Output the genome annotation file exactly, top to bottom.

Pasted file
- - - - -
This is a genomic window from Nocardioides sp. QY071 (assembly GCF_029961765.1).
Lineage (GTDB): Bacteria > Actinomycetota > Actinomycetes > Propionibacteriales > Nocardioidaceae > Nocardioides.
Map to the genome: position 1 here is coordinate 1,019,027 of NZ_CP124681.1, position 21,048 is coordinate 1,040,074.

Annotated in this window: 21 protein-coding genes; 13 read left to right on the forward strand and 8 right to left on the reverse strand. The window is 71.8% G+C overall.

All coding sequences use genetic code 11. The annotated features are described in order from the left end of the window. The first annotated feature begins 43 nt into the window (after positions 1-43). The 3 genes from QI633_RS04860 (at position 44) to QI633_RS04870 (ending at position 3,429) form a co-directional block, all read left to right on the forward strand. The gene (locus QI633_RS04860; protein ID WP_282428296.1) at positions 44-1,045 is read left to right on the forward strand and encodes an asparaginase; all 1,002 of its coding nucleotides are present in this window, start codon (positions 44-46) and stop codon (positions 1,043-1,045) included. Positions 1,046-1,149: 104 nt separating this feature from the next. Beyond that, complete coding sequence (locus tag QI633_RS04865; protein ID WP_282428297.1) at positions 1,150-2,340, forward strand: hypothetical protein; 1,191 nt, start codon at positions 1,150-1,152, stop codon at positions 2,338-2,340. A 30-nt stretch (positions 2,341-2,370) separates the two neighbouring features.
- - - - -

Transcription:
This is a genomic window from Nocardioides sp. QY071 (assembly GCF_029961765.1).
Lineage (GTDB): Bacteria > Actinomycetota > Actinomycetes > Propionibacteriales > Nocardioidaceae > Nocardioides.
Map to the genome: position 1 here is coordinate 1,019,027 of NZ_CP124681.1, position 21,048 is coordinate 1,040,074.

Annotated in this window: 21 protein-coding genes; 13 read left to right on the forward strand and 8 right to left on the reverse strand. The window is 71.8% G+C overall.

All coding sequences use genetic code 11. The annotated features are described in order from the left end of the window. The first annotated feature begins 43 nt into the window (after positions 1-43). The 3 genes from QI633_RS04860 (at position 44) to QI633_RS04870 (ending at position 3,429) form a co-directional block, all read left to right on the forward strand. The gene (locus QI633_RS04860; protein ID WP_282428296.1) at positions 44-1,045 is read left to right on the forward strand and encodes an asparaginase; all 1,002 of its coding nucleotides are present in this window, start codon (positions 44-46) and stop codon (positions 1,043-1,045) included. Positions 1,046-1,149: 104 nt separating this feature from the next. Beyond that, complete coding sequence (locus tag QI633_RS04865; protein ID WP_282428297.1) at positions 1,150-2,340, forward strand: hypothetical protein; 1,191 nt, start codon at positions 1,150-1,152, stop codon at positions 2,338-2,340. A 30-nt stretch (positions 2,341-2,370) separates the two neighbouring features.